Conference calls may not be particularly fun, but they are an important part of doing business. Whether you need to connect with your staff to discuss the launch of a new product, discuss important information with clients and stakeholders, or host a training session, a conference call is an efficient way to get the job done.
For people who are new to conference calling, though, the thought of setting up a call can be a bit overwhelming. Rest assured, though, that even if you are a complete beginner, it is actually quite simple. Keep reading to learn more about how to set up a conference call.
Step 1: Set Up a Conference Calling Account
If you don’t already have one, you will need to set up a conference calling account. There are all sorts of options out there. Do some research to find one that fits your budget and offers the features you need. Many conference calling services offer free trials or even free limited subscriptions. If you aren’t sure what you need, using a free trial or limited subscription is a good way to try before you buy.
Step 2: Choose Dial-In Numbers for Attendees
In many instances, you can choose what number people will need to dial when calling into your conference call. When choosing one, first determine whether you are hosting a toll or a toll-free call. If you use a toll conference dial-in number, people who call in pay need to pay long-distance charges. If, however, they have an unlimited or free long-distance plan with their phone company, however, they’ll be able to call in at no additional cost.
Using a toll-free number means attendees can call in from anywhere without paying long-distance charges. It’s important to note, though, that the host of the call is responsible for covering the cost of the call. If you are hosting a large conference call, this can get pricy. Ultimately, the decision comes down to how much money you want to spend on the conference and how you prefer your attendees connect.
Step 3: Decide on a Date and Time
Figure out when you want the conference call to take place. With most conference call services, you can set up a call at any time. This means that you don’t have to worry about scheduling in advance. Planning ahead is more convenient for your attendees, though, so keep that in mind. Scheduling a conference call a few days in advance gives everyone time to prepare and set aside time in their busy schedules.
After deciding on a date and time, it’s a good time to come up with an agenda for your meeting. Creating an agenda ensures that everything goes smoothly and typically results in a more efficient and productive conference call. There are templates out there that will help you write an agenda, but you can also create one from scratch. Whichever option you choose, be sure to include the topics you will be discussing, how much time you will spend talking about each topic, and roughly how long the entire meeting will last.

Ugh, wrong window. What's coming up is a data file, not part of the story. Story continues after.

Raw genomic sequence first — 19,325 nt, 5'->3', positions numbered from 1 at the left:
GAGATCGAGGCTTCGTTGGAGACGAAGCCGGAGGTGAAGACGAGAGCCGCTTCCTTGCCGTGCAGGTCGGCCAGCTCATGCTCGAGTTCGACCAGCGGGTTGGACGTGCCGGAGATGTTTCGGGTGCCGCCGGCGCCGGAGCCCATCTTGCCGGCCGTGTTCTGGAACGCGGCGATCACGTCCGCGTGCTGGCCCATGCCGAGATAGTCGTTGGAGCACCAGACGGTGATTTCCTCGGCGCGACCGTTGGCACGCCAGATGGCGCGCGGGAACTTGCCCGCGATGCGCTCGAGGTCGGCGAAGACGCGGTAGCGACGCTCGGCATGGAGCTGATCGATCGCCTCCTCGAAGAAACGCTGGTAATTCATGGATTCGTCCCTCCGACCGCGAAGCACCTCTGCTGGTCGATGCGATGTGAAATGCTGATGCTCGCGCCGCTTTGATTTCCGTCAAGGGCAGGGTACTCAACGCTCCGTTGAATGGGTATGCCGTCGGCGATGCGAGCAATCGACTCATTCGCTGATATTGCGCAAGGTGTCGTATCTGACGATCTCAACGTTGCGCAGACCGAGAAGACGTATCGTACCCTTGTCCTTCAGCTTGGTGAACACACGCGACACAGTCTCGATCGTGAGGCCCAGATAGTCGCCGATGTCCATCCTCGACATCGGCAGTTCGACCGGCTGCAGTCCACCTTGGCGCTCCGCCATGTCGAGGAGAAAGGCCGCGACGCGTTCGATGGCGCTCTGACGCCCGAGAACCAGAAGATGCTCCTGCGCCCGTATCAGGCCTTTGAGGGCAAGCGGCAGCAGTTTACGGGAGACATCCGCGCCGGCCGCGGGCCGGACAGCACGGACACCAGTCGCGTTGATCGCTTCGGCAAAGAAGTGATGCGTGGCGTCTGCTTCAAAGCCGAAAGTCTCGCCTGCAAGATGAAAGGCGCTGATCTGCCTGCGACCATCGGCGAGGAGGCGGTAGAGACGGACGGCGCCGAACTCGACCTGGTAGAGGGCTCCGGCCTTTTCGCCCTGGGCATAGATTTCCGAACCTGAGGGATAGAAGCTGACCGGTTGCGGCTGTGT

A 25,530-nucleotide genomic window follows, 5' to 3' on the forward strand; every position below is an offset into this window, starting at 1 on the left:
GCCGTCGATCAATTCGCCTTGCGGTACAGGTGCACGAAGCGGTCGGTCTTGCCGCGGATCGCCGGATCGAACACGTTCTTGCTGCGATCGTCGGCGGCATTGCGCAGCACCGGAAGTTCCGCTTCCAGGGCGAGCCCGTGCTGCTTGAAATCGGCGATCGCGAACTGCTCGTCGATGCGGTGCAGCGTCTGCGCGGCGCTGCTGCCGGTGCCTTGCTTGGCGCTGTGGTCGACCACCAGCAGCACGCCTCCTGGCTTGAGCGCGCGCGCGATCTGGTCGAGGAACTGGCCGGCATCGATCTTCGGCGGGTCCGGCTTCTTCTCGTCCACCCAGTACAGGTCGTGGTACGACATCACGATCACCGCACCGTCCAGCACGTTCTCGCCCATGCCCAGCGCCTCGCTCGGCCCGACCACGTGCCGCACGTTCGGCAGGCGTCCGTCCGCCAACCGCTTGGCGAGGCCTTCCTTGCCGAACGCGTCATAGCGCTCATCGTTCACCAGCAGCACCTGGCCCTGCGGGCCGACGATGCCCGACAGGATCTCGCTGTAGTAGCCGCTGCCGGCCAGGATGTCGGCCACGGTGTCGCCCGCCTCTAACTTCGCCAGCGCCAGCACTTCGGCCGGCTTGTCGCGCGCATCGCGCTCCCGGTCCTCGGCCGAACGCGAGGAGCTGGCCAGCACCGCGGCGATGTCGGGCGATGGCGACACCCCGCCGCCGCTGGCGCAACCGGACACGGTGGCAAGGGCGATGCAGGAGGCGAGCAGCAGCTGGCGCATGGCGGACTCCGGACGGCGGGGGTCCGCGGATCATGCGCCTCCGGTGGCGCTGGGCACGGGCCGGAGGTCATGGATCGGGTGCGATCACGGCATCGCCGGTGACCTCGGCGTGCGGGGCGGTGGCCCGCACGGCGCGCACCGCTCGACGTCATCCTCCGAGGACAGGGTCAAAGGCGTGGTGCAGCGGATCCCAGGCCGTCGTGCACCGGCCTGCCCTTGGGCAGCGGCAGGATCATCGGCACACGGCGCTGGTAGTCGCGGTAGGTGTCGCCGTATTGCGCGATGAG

Step 4: Distribute Relevant Information to Attendees
In order to attend your conference call, attendees with need your dial-in number, a unique conference code, and the date and time at which they should call in. This information should be sent out a few days in advance, when possible, to ensure that everyone knows where and when to call.
There are several ways to share your dial-in number, conference code, and the date and time of the call. You can copy and paste it to send via email or instant message. You can also send out calendar invites using Google Calendar or another service. Go with whatever option works best for you and your attendees.
Send out your agenda, too. Make sure it includes the topics you plan on addressing and how long you will spend on each one. Also, include an overall timeframe so that everyone knows how much time they should set aside for your call. Include important action items, and encourage participants to reach out to you if they have any questions, concerns, or suggestions.
Step 5: Dial into Your Conference Call
A few minutes prior to the scheduled time of your call, dial in. You’ll be prompted to enter your conference code and host code to start the conference. If any attendees call in before you do, they will be placed in a virtual “waiting room” until you officially start the conference.
Dialing in a bit early is always recommended, especially for beginners. This ensures that you have time to work out any problems you may encounter and familiarize yourself with how the system works.
Step 6: Start Your Call
Once everyone else has arrived, start your call. Expect to spend the first few minutes chitchatting and waiting for participants to dial in. Don’t get too sidetracked, though! If you want to run effective conference calls, it’s important to get down to business as close to the planned start time as possible.
When you don’t know how to set up a conference call, the idea can seem a bit overwhelming. As you can see in the steps listed above, though, the entire process is quite simple. Once you’ve chosen the right conference calling service, set up an account, and decided on a date, all you have to do is create an agenda, schedule the call, and distribute all the relevant information to attendees.
During your call, do your best to stay on track as much as possible. Encourage attendees to contribute, but avoid getting sidetracked unnecessarily. Before you know it, you’ll be running conference calls like a seasoned pro!
Niels is the founder of http://Amongtech.com. He writes about technology, gadgets, tech news, and more. Contact Niels by email at Contact@Amongtech.com.